We've just received official word from the Googlers on high that the 2012 Nexus 7, albeit burdened with crappy, crappy NAND storage and an aging Tegra 3 processor, will receive Android 5.0 Lollipop as an OTA update. Rejoice.
Just how the 2-plus year-old tablet will fare on 5.0, we don't know, but the fact that it's getting it at all is reassuring. Google may be getting more committed to giving Nexus devices longer update lives, something we can all be happy about.
Wondering what the Nexus 6's box looks like? Wonder a little less - a T-Mobile employee just posted an unboxing of his test unit phone on Vine (given that he's a social media evangelist, I'm guessing he got the OK).
Are you super-anxious to get your hands on Android L, now that it's been officially revealed as version 5.0 with the Lollipop name? Well tough noogies - it looks like we'll have to wait for the releases of the new Nexus 6 phone and Nexus 9 tablet before the older Nexus and Google Play Edition devices get their updates. But if you have a Nexus 5 or a Wi-Fi Nexus 7, you've already got the Android L Developer Preview builds as an option.
Many T-Mobile users rely on Wi-Fi calling to use their mobile number without needing access to the mobile network, but they aren't Nexus 5 owners. That handset, due to its lack of carrier modifications, didn't support T-Mobile's nifty feature. With the Nexus 6, things will be different. The carrier has already announced that it is bringing Wi-Fi calling to the handset.
T-Mobile says it will deliver Wi-Fi calling via an over-the-air update at some point in early 2015, thanks, it says, to enhancements in Android 5.0.
There have been many reasons to sweat over whether the Nexus 6 will come with wireless charging support. The new Moto X that it's derived from doesn't support the feature, and there's zero mention of it on Google's Nexus 6 page. Well, you can rest easy now. This year's Nexus phone will still have support for wireless charging. It's listed on the device's full spec sheet.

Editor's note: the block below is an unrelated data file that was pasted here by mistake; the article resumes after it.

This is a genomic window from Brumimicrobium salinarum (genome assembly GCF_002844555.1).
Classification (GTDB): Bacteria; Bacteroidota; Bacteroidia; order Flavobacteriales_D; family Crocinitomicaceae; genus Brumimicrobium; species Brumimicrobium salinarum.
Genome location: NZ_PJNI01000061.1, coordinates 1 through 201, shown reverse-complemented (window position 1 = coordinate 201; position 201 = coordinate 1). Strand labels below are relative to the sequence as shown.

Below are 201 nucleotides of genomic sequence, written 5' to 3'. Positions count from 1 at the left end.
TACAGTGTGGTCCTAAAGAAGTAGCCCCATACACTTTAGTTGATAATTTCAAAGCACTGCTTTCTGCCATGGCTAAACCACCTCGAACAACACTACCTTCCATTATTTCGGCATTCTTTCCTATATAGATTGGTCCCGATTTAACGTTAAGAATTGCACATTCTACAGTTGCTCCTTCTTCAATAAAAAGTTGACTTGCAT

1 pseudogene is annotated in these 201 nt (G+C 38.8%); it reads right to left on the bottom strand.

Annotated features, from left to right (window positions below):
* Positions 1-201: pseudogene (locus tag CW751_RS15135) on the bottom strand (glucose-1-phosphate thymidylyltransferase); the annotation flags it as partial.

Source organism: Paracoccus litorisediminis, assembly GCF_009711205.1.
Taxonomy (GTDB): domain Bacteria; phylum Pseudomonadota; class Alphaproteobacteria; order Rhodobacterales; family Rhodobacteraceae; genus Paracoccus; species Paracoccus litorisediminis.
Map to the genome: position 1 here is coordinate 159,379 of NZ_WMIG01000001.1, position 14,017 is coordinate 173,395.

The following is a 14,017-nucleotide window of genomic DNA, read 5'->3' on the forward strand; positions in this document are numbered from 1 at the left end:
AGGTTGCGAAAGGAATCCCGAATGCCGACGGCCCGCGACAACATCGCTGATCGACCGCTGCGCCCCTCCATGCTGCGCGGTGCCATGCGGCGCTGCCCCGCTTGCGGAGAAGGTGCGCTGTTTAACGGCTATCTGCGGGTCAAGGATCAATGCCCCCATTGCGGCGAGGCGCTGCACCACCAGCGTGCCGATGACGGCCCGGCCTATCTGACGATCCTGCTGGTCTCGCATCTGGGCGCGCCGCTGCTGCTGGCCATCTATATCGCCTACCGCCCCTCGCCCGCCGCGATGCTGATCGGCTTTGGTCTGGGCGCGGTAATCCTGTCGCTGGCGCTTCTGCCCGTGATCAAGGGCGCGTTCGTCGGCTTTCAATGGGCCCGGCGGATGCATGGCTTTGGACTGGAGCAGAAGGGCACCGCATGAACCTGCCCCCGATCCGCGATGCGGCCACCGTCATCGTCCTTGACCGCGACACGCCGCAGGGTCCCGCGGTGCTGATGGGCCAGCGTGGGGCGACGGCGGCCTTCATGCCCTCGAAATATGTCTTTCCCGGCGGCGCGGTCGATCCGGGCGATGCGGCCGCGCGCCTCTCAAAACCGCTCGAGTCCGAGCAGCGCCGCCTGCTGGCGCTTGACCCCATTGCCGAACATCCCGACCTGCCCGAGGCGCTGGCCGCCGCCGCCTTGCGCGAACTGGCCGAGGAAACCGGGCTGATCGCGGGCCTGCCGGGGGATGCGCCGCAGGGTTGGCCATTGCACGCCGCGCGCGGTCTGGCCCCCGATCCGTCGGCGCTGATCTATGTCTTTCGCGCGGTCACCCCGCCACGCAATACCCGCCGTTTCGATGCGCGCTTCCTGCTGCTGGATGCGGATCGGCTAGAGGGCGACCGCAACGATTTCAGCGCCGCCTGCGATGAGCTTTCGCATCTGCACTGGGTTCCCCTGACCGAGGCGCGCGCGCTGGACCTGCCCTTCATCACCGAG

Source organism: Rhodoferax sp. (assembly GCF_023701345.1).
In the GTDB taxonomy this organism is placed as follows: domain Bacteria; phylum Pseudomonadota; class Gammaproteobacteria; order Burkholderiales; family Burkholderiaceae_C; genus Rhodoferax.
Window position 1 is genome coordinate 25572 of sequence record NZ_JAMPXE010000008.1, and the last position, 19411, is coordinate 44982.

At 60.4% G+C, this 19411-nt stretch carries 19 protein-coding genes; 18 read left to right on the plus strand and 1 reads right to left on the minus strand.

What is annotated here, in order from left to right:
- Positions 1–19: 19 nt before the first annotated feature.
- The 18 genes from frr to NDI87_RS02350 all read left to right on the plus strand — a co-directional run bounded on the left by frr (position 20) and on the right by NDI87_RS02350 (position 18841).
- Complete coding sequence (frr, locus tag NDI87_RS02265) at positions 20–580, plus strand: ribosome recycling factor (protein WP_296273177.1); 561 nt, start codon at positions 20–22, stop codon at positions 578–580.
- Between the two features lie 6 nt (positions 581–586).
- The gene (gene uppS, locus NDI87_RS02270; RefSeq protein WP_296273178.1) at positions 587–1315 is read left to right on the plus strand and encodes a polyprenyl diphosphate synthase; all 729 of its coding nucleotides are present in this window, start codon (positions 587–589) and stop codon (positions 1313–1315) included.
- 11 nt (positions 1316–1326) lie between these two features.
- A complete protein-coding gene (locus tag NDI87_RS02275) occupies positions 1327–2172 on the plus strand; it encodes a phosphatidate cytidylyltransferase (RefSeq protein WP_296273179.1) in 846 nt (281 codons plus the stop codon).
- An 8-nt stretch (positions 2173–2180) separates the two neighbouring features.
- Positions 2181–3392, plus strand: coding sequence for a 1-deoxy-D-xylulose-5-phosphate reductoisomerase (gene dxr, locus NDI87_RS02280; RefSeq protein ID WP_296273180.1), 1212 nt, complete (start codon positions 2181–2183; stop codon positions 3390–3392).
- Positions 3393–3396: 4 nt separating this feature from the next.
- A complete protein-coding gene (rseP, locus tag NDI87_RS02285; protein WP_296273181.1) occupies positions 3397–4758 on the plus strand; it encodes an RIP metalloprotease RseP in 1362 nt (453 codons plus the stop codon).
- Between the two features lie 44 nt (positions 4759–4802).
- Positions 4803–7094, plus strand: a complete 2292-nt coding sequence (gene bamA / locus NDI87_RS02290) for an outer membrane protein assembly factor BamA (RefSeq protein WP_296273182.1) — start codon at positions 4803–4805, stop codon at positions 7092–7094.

The support is built-in, so you won't have to invest in a case or some other contraption to get things to work.
As with the Nexus 5, Google is going to sell two versions of the new flagship device. There will be one Nexus 6 SKU for the Americas and another for the rest of the globe. Each will have the LTE bands that work for carriers in that region, with the usual overlapping on 3G and 2G. There are a ton of bands too.
Don't panic! Despite the original Lollipop announcement stating the update would "be available on Nexus 5, 7, 10 and Google Play edition devices in the coming weeks," it looks like Nexus 4 owners won't be left out in the cold after all.
Googler Sascha Prüter clarifies in a Google+ post that the Nexus 4's conspicuous absense is "just a mistake." Indeed, the error is already fixed. There's no specific word on timing, but if history is anything to go by, the N4 will fall right in line with the rest of the Nexus updates soon enough.
The Nexus 6 looks to be Google's most widely-released phone ever, at least in the context of United States carriers. While the company has taken an "unlocked first" approach to carrier partnerships since the ill-fated Verizon Galaxy Nexus, it has offered at least some of the traditional phone sales on the Nexus 5. For the new Motorola Nexus 6, every major American carrier will have a phone option, though whether that means there's one phone that will work with all or there will be multiple versions, we can't say at the moment.
It's Nexus day. The Nexus 6 and 9 are real, and we have the details. Nexus Player is Google's new Android TV box. Lollipop is the new version of Android. With so much stuff to take in all at once, we figured it a good idea to collect all the videos from today and post them in one, easy-to-find place. This post is that place. Have fun.